6. Not always. I see players get married to a big over pair all the time and play it to the river when it is pretty clear they are beat.i.e., you get AA (or any big pair) in the pocket and the flop comes 336... Any bet, raise or reraise from either blind means you are in trouble. But how many players will lay down AA with those under cards on the board? If you get too happy with your rockets or cowboys, you can get sucked into playing on, against all reason. Against any likely OE straight draw, flush draw in a suit opposite of your cards, any pair on the board, any aggression against your bet or
  7. Your honor, I submit Phil Hellmuth as exhibit A.Phil is vain, but not petty. And when he presents himself as a better player than someone else, he has the accomplishments to back it up. Otnemem, for reasons unclear to anyone without a PhD is psychology, belittled Steve Badger's credentials and presented himself as a more accomplished player. Two facts remain clear 1) Badger gives good advice in the article I quoted and 2) he has accomplished more than Ot-dick. The reason I suspect Ot-dick can't be much good at poker is primarily that he has little emotional control. In this thread he has gon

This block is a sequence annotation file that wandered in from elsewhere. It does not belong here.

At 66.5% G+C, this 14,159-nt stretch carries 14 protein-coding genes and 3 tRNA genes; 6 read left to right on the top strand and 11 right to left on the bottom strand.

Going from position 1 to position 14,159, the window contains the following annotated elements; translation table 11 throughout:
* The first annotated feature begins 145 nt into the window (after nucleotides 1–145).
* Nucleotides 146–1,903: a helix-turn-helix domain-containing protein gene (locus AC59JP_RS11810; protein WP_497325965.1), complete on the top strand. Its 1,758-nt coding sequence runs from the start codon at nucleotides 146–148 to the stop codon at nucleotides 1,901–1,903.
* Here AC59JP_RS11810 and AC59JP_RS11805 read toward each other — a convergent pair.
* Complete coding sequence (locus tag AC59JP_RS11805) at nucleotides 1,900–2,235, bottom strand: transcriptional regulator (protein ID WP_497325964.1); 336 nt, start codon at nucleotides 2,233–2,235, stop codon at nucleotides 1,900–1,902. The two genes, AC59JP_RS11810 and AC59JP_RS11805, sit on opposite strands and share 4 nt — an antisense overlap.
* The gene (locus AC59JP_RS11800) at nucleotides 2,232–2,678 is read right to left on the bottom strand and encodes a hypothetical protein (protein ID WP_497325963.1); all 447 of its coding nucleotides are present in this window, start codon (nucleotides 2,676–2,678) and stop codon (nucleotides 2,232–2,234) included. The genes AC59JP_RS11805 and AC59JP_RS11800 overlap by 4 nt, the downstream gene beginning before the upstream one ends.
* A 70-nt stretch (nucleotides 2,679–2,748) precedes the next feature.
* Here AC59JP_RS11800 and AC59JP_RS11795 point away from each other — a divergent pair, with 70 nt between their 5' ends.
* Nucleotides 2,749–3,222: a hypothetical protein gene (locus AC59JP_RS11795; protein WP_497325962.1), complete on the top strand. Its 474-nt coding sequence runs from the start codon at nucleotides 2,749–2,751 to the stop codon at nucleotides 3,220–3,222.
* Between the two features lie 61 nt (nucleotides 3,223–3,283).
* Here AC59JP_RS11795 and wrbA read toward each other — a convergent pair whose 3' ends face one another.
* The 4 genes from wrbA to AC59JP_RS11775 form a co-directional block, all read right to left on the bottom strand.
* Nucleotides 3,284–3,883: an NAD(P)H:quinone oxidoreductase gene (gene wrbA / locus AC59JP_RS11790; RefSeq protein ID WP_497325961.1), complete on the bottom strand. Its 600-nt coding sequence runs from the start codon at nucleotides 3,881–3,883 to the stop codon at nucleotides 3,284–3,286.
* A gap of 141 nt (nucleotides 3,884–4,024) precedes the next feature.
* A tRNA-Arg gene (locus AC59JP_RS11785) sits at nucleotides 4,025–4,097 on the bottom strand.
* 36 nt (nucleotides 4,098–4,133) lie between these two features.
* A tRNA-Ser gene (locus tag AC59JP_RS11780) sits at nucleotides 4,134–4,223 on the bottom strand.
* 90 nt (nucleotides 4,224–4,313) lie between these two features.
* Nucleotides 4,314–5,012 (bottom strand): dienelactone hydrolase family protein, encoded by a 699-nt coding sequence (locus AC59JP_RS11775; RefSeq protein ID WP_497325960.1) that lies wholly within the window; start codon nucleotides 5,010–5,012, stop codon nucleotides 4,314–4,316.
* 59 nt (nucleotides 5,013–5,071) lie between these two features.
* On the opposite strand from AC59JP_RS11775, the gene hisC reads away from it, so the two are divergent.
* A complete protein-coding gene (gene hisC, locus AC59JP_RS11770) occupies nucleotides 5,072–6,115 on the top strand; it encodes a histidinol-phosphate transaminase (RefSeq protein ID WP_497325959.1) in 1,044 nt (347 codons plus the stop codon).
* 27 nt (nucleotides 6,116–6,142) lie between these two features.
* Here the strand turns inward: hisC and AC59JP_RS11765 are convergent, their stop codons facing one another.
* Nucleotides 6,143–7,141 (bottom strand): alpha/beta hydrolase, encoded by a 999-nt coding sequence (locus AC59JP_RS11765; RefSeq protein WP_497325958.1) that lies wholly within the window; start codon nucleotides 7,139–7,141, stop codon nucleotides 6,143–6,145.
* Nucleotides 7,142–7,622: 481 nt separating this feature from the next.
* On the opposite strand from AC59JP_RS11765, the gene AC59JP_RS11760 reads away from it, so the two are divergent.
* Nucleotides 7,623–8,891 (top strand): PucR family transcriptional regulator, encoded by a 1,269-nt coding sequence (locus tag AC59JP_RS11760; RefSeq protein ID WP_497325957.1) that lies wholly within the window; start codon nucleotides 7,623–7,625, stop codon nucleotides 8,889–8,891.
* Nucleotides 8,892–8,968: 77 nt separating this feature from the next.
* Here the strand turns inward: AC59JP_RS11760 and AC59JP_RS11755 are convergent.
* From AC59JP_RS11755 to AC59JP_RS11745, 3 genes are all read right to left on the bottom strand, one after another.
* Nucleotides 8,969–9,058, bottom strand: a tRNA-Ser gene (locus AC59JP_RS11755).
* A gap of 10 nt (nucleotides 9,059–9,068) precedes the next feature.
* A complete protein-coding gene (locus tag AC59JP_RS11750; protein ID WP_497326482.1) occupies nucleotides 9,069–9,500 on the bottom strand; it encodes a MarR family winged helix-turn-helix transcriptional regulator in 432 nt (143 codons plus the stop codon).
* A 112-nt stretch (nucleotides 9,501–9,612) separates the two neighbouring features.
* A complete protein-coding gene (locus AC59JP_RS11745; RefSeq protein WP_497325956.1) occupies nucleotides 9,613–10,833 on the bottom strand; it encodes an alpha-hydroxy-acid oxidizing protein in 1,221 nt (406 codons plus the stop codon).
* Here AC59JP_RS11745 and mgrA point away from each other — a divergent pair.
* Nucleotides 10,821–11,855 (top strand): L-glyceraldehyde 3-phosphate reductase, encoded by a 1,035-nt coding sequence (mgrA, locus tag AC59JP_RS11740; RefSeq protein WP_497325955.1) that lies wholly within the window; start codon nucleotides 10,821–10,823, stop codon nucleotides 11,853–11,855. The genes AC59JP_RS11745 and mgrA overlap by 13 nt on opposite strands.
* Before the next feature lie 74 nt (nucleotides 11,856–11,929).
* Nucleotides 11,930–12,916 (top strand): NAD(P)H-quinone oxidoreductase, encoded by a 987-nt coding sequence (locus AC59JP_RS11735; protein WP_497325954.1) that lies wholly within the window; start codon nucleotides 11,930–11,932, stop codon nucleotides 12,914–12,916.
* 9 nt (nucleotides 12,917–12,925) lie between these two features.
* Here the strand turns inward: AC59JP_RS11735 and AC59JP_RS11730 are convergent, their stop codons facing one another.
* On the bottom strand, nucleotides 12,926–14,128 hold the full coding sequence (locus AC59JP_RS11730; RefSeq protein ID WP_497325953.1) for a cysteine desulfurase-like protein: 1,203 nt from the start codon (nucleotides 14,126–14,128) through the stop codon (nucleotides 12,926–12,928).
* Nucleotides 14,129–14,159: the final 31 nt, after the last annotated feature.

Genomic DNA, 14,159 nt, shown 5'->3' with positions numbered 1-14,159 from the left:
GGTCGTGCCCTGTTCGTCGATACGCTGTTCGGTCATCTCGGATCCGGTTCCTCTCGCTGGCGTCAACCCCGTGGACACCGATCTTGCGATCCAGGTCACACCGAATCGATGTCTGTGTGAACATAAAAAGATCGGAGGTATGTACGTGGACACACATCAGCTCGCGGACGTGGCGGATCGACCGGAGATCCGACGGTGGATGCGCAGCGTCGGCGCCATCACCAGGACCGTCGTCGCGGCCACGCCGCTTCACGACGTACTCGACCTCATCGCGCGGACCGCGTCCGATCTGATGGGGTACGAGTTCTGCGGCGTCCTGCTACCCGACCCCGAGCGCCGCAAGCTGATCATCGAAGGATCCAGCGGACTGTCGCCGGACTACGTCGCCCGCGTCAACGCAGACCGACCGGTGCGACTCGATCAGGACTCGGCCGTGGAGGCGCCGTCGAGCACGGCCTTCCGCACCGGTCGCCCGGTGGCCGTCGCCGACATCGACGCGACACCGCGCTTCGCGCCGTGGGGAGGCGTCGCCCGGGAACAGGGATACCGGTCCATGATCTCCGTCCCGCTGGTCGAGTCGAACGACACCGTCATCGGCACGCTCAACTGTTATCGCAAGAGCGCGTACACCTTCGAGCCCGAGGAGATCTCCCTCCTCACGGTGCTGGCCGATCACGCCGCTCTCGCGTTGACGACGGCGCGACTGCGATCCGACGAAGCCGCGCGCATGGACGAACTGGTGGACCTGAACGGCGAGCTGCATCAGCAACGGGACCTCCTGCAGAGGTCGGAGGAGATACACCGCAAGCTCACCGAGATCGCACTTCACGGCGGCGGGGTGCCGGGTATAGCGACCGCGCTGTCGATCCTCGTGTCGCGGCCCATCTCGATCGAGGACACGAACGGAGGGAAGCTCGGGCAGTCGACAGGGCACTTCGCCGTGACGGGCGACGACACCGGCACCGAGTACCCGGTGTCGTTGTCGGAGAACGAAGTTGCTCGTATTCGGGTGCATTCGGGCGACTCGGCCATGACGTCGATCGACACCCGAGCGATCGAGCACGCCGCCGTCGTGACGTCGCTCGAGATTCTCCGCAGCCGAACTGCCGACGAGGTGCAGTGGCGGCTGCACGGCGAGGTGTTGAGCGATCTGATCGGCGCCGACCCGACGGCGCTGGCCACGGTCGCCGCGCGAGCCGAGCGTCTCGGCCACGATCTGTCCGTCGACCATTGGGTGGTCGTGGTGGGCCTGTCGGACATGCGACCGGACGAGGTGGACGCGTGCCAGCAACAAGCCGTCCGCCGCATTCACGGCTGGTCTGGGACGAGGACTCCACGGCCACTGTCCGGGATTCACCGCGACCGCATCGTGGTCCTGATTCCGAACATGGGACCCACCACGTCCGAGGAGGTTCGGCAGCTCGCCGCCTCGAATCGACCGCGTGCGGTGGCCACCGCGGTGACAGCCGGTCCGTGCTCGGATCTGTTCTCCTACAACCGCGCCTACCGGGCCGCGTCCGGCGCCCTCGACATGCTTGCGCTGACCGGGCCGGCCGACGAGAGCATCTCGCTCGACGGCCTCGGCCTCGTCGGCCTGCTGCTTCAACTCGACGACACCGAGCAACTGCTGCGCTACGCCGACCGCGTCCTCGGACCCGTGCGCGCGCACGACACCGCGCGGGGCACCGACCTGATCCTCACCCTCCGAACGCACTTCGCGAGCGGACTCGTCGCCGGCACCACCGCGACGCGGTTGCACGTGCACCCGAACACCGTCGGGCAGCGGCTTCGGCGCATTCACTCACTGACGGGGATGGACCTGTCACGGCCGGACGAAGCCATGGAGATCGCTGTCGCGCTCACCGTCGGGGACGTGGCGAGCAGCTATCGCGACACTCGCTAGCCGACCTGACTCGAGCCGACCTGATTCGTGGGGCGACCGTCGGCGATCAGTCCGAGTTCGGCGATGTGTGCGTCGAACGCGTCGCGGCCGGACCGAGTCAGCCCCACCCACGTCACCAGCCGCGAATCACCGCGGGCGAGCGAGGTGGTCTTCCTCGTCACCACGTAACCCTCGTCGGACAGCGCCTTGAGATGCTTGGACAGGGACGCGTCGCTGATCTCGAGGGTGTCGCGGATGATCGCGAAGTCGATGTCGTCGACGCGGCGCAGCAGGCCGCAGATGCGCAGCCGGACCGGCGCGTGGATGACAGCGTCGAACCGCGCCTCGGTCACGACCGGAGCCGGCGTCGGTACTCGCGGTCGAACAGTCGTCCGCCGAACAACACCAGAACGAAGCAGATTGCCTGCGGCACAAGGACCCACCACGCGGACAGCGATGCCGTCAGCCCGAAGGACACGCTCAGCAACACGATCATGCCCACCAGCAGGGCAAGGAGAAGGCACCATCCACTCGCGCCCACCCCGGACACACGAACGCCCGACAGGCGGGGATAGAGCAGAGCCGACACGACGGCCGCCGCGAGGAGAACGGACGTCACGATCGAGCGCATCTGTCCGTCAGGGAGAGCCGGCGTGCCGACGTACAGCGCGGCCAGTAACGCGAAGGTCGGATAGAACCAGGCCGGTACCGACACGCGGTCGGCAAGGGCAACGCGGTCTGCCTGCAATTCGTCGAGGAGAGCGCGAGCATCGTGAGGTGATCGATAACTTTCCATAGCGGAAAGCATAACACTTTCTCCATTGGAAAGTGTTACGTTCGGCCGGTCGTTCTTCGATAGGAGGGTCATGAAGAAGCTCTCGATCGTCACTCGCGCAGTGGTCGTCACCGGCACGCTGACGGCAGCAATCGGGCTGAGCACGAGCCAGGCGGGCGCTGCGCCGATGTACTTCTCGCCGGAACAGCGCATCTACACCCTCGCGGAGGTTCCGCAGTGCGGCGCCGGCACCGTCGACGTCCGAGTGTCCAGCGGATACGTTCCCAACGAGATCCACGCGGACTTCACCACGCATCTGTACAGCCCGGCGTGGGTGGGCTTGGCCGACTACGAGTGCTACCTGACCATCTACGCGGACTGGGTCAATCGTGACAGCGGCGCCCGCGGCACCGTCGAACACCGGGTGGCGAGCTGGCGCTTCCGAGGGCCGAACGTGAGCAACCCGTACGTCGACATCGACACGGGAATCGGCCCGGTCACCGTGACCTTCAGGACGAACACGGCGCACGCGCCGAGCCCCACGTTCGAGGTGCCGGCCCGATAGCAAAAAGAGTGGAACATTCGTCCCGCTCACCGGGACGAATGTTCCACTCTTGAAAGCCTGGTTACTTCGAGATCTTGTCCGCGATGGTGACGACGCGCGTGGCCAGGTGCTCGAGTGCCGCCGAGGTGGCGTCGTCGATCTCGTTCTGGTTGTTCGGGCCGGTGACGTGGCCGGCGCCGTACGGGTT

8. With all this time to devote to put-downs of another player, I'm surprised you haven't taken the time to point us to your statistics. I'm sure your WSOP bracelets and career stats are quite impressive and qualify you to be critical of anyone's achievements. But appropriate none the less. Someone this petty and vain cannot possibly be any good at poker.K
  9. Not a bad record actually. A WSOP Bracelet and over $200K in career earnings. And that event he won in 1999... he beat Phil Hellmuth (5th), Ted Forrest (9th) and Daniel Negreanu (12th).I think we know who the knob is.K
  10. To the definition of a bad beat: I read post after post in forums, and hear the same complaints at the tables, from people crying about how they got beat with AA or KK. I choose to raise my standard for a "bad beat" to something a little more unexpected and more unlikely. Again, in an effort to stop regarding good starting hands as winning hands.I guess exaggerations help make your lame argument seem justified, but Badger is hardly my "mentor". I quoted him what he had to say, which is good general advice for any player. You are seem to be too much of a hot head to be very good at any game. At